'In spite of my caution, your mother has played the fool once more. She was too suspicious to trust the money in my hands, though I warned her to beware of accidents. I must say she is a very weak woman. Her husband, Mr. Wake|field, Page  122 has made his appearance, and has trumped up some tale or another to im|pose upon her, which I am sorry to find is no difficult thing. He has got the money you gave her; so what is to be|come of her I do not know. She ex|pects he will fetch her away within a month, and keep her like a lady, on the profits of some place at court, which, according to his account, a friend was to procure for him if he could but raise five hundred pounds. You may think how likely he is to keep his promise. I told her my mind in plain terms, and I believe she begins to be in a panic. She dare not write to you, on which I thought it best to let you know the truth at once; for, as I said before, what is to become of her I do not know.

I am, &c. 'NABAL THORNBY.'

The train of ideas which the strange contents of this epistle excited was pain|ful Page  123 in the extreme. The idiot conduct of my mother tempted me to curse, not her indeed, but, according to the narrow limits of prejudice, God and her except|ed, all things else! Yet, who but she was the chief actor in this scene of luna|tic folly? Was there a woman on earth beside herself that would have been so grossly gulled?

As for her husband, the bitterness of gall was not so choaking as the recol|lection of him. The sight or sound of his name excited disgust too intense to be dwelt upon! To suffocate him as a monster, or a sooterkin, seemed the only punishment of which he was worthy.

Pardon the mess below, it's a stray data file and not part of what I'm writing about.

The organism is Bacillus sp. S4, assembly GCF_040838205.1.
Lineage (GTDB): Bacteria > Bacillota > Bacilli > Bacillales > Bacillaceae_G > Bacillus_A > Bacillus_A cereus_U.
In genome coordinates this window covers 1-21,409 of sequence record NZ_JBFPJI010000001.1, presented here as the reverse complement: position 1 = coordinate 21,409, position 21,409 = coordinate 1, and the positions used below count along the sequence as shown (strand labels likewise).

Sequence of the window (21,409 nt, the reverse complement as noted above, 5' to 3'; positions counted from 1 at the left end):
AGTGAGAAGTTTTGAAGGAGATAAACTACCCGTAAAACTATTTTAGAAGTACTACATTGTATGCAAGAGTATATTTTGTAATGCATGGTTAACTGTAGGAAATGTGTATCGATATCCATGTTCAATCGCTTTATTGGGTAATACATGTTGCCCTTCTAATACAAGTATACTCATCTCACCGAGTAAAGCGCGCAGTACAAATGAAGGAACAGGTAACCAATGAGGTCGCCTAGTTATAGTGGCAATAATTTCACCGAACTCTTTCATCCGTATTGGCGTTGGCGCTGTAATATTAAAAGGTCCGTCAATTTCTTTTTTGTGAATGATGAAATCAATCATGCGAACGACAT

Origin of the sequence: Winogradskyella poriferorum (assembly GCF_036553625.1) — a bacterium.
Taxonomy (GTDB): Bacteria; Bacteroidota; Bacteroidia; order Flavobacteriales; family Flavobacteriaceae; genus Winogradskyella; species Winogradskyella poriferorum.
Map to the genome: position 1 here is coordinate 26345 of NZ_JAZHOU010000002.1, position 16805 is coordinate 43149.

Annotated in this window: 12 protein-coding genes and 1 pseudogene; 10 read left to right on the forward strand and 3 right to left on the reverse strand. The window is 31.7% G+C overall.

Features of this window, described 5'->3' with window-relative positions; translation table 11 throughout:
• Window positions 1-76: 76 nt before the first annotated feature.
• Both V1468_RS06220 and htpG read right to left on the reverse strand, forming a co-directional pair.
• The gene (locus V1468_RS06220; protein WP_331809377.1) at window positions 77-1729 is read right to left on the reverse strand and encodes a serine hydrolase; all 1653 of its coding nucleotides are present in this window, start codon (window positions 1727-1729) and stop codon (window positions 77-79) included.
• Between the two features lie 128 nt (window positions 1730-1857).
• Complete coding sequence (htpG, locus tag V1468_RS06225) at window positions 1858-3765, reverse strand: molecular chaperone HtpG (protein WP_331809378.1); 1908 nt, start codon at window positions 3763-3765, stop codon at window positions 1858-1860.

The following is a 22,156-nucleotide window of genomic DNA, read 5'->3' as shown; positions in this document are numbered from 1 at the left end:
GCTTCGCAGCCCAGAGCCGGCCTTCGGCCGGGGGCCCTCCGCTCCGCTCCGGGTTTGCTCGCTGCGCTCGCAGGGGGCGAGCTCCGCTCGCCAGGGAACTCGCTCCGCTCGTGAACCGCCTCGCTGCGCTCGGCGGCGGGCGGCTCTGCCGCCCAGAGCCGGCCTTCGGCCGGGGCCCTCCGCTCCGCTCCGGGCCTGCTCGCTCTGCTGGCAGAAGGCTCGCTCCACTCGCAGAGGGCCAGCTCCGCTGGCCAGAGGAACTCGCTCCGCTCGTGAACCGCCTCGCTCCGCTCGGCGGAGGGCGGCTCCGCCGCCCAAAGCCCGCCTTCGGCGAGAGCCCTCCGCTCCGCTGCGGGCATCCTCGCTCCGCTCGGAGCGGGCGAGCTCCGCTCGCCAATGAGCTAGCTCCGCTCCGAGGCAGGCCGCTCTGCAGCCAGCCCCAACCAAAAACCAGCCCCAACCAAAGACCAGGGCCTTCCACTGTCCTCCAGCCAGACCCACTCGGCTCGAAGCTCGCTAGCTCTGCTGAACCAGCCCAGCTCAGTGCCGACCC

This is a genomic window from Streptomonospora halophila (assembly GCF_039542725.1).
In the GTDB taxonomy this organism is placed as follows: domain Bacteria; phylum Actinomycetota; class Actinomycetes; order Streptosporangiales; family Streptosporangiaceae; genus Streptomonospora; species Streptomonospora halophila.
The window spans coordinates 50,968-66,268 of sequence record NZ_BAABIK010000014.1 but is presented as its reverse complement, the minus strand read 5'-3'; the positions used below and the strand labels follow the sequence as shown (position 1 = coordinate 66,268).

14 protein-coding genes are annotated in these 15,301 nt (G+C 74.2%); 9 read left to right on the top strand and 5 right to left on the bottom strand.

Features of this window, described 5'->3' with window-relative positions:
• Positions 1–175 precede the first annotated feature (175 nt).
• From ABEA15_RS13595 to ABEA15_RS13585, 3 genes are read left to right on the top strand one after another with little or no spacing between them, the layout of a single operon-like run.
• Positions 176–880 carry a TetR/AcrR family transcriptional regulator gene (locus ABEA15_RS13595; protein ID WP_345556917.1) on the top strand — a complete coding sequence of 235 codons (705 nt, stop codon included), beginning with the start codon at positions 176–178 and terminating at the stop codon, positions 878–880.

And here it is necessary I should in|form the reader of a secret, of which I was myself at that time and long conti|nued to remain utterly ignorant. Bel|mont, the man who had purposely thrown himself in my way, industriously made himself my intimate, informed me as I supposed of his private affairs and mo|tives Page  124 of action, inquired minutely into mine, wormed every intelligence I could give that related to myself out of me, designedly attached me to him by intel|lectual efforts of no mean or common kind (for he saw they delighted me, and they were familiar to him) Belmont, I say, possessed of a pleasing person, a winning aspect, and an address that, though studied with the deepest art, ap|peared to be open, unpremeditated, and too daring for disguise, this Belmont was no other than the hated Wakefield! Yes, it was Wakefield himself, that by a stra|tagem which drove me half mad, while it made every drop of blood in his body tingle with triumph, had thus circum|vented me! He it was who borrowed the ten guineas from me, by the aid of which he robbed me of five hundred; and then returned to observe how I en|dured the goad, laugh at my restive an|tics, and revel in the plunder which he had purloined with so much facility from Page  125 foolish Trevor, and his still more foolish mother!